More often than not I am disappointed when I view my underwater images on my computer screen for the first time. Because I just spent an hour below the surface doing my best to capture an animal or scene in a certain way visualised in my mind’s eye and then it turns out it did not come out exactly the way I wanted it. Though sometimes I do come pretty close It is NEVER exactly what I was aiming for. And that is ok, because with all the factors involved in underwater photography that is nearly impossible to do. I know that now, but for years I have been rejecting most of my images.
I took the pictures of these Bumphead parrotfish more than 5 years ago, using an Olympus PEN Lite EPL3 Hybrid camera (something in between a compact camera and a DSLR). I was not happy with them ( they are a bit soft, lacking contrast and have distracting elements) so I never did anything with them. Now I realise that that’s a shame, because I did put a lot of effort into taking these. I’d say it is even foolish because these days all images are or can be improved by some editing.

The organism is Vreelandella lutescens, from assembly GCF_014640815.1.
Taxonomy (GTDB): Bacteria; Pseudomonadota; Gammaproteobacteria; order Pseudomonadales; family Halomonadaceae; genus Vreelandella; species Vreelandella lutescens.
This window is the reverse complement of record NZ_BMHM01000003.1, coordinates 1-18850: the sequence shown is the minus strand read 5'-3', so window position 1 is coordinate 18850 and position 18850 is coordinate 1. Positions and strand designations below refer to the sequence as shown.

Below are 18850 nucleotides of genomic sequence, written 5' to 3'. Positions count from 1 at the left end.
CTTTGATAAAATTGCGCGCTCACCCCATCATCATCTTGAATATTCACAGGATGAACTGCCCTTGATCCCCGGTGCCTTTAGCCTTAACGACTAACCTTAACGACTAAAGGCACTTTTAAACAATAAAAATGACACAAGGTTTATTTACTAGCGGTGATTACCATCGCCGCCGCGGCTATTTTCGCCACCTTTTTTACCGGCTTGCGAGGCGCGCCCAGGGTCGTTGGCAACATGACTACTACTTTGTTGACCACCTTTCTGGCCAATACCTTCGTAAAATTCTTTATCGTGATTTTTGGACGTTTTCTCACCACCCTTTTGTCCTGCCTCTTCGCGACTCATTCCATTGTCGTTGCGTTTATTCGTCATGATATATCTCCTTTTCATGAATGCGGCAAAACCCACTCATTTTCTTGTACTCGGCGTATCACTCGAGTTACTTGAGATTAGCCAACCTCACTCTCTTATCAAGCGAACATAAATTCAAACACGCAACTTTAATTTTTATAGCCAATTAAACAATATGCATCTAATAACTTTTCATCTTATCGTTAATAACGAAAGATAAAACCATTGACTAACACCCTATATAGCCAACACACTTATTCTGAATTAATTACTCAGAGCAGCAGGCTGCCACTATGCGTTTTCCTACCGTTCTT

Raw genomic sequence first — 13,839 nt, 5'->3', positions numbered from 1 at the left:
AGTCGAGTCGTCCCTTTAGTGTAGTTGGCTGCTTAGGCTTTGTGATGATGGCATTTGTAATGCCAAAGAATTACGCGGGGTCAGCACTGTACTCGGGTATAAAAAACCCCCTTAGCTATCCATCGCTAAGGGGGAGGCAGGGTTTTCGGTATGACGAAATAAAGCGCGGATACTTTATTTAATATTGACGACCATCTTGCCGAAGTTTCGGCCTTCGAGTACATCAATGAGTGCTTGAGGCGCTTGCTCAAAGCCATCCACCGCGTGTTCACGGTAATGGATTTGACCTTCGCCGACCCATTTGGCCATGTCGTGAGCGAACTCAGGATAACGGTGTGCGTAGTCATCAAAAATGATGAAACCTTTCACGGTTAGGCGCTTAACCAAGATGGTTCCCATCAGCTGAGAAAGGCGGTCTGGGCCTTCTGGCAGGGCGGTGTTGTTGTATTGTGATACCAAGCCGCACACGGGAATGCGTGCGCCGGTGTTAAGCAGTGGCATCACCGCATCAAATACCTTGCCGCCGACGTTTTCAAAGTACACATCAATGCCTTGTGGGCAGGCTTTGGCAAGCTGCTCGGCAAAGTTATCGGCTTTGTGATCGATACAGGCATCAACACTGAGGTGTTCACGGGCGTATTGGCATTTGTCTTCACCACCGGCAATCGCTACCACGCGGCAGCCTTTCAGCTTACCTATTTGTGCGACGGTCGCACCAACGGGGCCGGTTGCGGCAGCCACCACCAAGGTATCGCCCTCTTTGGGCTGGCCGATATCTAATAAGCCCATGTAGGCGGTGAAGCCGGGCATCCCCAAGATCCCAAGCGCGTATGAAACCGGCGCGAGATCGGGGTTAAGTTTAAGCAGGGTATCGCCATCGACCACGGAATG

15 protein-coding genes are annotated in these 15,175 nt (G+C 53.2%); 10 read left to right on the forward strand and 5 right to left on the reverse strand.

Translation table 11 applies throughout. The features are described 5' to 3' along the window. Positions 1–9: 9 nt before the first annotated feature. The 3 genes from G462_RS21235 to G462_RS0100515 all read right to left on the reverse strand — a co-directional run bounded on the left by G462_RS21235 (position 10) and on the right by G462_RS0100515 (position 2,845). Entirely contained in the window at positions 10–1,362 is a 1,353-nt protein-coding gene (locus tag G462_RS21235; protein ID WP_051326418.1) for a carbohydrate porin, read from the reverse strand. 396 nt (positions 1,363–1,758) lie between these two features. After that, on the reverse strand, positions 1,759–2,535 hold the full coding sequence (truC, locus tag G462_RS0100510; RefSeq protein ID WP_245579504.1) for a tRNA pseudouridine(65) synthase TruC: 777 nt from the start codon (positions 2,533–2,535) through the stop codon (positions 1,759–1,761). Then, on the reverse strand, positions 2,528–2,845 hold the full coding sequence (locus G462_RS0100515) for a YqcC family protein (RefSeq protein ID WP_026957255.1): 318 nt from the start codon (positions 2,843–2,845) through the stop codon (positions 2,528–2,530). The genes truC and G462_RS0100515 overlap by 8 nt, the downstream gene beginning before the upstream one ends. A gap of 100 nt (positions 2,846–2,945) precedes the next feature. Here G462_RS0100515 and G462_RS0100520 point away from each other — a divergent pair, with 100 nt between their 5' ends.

This just to say that if you are not happy with your images do not discard them. Post processing is a vital part of photography. I also think I did not divert (too much) from reality. They are still the same images, just more attractive, finally getting the attention they deserve.
In the first image I stretched the water on the left side of the subject to place the parrotfish in the middle by: 1) enlarging the canvas using the crop tool, 2) making a selection of the blue area on the left and turning this selection into a separate layer, 3) using the move tool to stretch the left side of the selection more to the left and 4) cropping the image again with the stretched part included and the excess canvas excluded.
For the second image I used the same technique as for image 1, but I did it both on the left and the upper part of the image.
I did something similar with image number 3: I lowered the surface and stitched it back closer to the fish. I did this by making separate layers of the upper part and the upper + middle part of the water by using the selection tool. Then I used the move tool to compress the upper + middle part of the water and to move the surface water lower. After that I cropped the top off. Apart from the stretching and compressing I used mainly the curves adjustment to brighten, darken and add contrast. I used 3 different sharpening techniques in combination with a mask and/or different blend modes to tackle the softness of the images. These techniques were: clarity, high pass and unsharp mask.
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